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“Women of the Book” exhibit reveals the lives of women from 1450-1800

October 12, 2022 by Renee Fischer

Sheridan Libraries holds largest collection of early modern women materials

Levitators. Healers. Mystics. Scholars. Diplomats.

These descriptors detail the lives of those featured in the Women of the Book collection, selections from which are now on display at the George Peabody Library’s exhibit gallery through January 2023.

“The Women of the Book collection tells us, more than any single source in the world, what it was like to be a woman 500 years ago, 400 years ago, 300 years ago,” says Earle Havens, PhD, the Nancy H. Hall Curator of Rare Books and Manuscripts and director of the Virginia Fox Stern Center for the History of the Book in the Renaissance at the Johns Hopkins Sheridan Libraries.

“We have a special angle, in a way, because women who were nuns, women who took vows of chastity, poverty, and obedience, also had access to education and printing presses. They lived these remarkable, imaginative, scholarly, intellectual, cultural lives,” he adds, referencing that this collection, which now tallies almost 1,000 volumes from 1450 to 1800, predominantly contains the works and possessions of Roman Catholic nuns.

Focusing on spiritual and religious life as an overall theme, some authors wrote personal remembrances or cataloged convent residents while others created unique book amulets and shrines. Artists hand-painted intricate illustrations that accompany the texts.

“We learn so much about women in general from this collection. You have examples of laywomen who are also engaging with this material, but you also see the influence of other female artistic practices like embroidery,” according to Kelsey Champagne, PhD, A&S ’15 (BA), co-curator of the exhibit and a postdoctoral fellow in early modern book history at the Stern Center.

“We learn that they were makers, that they embraced sorority, that they craved community and that they were incredibly spiritually fruitful. And we see immense creativity and beauty,” she says, adding that the Women of the Book collection not only helps illustrate the autonomy of these nuns in terms of their own intellectual endeavors, but also provokes conversation about gender dynamics and the roles of women in society even today.

Champagne was first introduced to curatorial work as a Johns Hopkins freshman when she enrolled in a seminar led by Elizabeth Patton, a senior lecturer at the Alexander Grass Humanities Institute; Havens was a guest speaker in the class. After graduating from the Krieger School of Arts and Sciences in 2015 and then earning a PhD from Yale, Champagne returned to Hopkins as a Stern Center fellow, an opportunity that allowed her to become more involved with this exhibit and bring these women’s voices to light.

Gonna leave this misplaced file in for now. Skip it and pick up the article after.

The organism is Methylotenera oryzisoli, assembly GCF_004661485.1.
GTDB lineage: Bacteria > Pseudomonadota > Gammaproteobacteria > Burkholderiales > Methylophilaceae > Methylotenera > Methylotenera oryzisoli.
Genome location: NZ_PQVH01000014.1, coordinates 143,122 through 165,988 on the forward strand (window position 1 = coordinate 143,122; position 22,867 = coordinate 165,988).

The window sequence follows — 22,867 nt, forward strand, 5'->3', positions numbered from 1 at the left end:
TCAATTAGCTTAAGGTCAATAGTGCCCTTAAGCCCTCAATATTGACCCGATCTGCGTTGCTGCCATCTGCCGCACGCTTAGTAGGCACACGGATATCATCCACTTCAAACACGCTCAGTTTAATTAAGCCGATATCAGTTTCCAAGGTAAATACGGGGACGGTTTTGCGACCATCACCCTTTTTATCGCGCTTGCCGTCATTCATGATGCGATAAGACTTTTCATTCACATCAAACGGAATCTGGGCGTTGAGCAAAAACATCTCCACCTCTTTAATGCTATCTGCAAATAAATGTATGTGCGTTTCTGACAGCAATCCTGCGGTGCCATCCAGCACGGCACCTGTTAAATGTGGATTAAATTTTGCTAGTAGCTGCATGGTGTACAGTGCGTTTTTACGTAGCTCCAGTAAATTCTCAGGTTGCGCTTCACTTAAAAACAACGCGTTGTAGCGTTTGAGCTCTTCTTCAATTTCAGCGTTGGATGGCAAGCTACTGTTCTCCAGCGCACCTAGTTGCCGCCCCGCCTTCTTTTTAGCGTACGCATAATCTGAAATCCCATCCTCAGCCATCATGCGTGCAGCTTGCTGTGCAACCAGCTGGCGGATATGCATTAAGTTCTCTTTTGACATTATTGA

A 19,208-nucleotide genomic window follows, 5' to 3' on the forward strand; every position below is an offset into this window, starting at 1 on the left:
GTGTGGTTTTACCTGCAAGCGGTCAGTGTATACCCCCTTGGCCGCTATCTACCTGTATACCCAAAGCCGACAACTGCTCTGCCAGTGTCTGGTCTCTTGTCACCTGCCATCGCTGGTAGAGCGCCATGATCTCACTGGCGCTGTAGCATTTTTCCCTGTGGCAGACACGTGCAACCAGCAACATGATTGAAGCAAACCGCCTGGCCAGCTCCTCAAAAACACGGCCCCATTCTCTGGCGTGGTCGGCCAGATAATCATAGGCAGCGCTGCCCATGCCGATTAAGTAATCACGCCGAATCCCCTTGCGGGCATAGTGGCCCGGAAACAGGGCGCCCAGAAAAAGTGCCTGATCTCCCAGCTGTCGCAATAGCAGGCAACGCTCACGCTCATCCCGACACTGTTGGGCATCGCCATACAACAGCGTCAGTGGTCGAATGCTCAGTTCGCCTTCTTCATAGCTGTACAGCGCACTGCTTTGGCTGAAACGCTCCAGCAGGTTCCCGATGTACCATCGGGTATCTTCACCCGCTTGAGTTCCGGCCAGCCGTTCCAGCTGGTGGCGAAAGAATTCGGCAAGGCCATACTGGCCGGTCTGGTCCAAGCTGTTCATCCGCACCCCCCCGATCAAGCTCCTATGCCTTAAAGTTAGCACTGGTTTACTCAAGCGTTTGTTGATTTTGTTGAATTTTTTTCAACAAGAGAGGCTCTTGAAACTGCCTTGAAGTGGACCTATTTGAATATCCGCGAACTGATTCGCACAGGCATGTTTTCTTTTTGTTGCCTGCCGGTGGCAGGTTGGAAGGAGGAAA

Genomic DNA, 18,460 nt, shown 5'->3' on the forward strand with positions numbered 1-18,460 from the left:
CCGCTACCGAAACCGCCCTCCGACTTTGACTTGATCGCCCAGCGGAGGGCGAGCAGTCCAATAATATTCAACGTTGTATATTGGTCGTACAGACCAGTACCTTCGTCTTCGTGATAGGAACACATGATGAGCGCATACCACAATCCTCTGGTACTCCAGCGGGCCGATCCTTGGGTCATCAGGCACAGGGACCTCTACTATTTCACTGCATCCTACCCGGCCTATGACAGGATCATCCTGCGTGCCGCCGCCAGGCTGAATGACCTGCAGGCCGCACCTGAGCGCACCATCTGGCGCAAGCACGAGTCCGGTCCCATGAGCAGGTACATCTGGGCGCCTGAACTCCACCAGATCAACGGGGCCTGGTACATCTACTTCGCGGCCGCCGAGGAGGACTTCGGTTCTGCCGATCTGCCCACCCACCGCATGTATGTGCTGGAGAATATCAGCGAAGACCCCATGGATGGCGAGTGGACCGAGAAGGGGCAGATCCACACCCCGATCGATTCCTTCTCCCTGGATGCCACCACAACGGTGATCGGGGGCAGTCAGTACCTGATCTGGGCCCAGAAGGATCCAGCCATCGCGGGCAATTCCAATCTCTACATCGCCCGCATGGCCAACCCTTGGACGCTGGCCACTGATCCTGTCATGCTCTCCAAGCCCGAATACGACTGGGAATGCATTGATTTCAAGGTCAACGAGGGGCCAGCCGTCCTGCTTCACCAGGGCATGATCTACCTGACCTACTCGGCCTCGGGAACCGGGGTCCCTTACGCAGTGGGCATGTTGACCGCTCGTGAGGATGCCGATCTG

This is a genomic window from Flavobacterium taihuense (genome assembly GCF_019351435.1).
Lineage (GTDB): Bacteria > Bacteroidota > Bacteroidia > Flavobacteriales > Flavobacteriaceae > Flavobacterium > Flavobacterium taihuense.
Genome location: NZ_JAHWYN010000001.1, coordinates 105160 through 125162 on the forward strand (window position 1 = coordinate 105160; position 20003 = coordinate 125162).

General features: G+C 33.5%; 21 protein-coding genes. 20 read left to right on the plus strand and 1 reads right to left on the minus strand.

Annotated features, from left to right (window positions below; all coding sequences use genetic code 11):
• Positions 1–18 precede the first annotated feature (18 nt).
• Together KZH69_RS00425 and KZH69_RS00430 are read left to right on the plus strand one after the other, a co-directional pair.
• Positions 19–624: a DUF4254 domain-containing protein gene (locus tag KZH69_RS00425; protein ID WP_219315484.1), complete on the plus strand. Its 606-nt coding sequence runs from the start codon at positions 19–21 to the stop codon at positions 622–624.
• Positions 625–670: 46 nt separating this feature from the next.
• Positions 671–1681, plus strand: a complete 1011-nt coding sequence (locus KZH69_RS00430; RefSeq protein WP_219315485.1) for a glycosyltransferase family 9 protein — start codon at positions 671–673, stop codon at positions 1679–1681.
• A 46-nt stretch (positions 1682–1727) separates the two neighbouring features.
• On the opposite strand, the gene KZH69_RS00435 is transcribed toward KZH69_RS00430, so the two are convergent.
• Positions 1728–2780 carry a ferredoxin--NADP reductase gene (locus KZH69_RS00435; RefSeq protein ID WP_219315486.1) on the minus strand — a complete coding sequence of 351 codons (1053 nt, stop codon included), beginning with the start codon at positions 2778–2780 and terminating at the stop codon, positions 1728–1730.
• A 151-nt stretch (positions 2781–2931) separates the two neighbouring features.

“This fellowship brings young scholars into the curatorial field and is a way to infuse curatorial work with more rigorous scholarship,” she says, explaining while this postdoc is specifically curatorial, it also involves teaching with the collections and mentoring other graduate students interested in the field.

When instructing his own students, Havens says he emphasizes that so many rare books have never been studied. So, as he places such books into students’ hands, he likes to point out, “No one has ever published anything about this. Why don’t you be the first person to take a crack at it?”

In addition to the fellowship and Havens’ curatorship, philanthropy has played a key role in not only acquiring these rare books, but also in disseminating their contents. In fact, eighty-five percent of the Women of the Book collection has now been digitized and is available online thanks to a grant from Arcadia, a charitable fund of Lisbet Rausing and Peter Baldwin.

And the exhibit itself was made possible by Sheridan Society members of the Friends of the Johns Hopkins University Libraries, while an opening reception on October 2nd was funded by the Friends. This event featured a performance by Paula Maust and Grace Srinivasan of Musica Spira, an ensemble of Peabody Institute graduates that focuses on early modern women composers.

“This exhibit is important because rare books when they’re closed on shelves, are ultimately worthless. They hold their value, of course, but there’s a contradistinction between a book collecting dust on a shelf and a book in the hands and in front of the eyes of people from all kinds of walks of life,” Havens says. “This exhibit engages not only our own academic community, but Baltimore and, indeed, the world.”

The Women of the Book collection continues to grow; when asked which acquisition is his favorite, Havens answers with a smile, “The next one, of course!”

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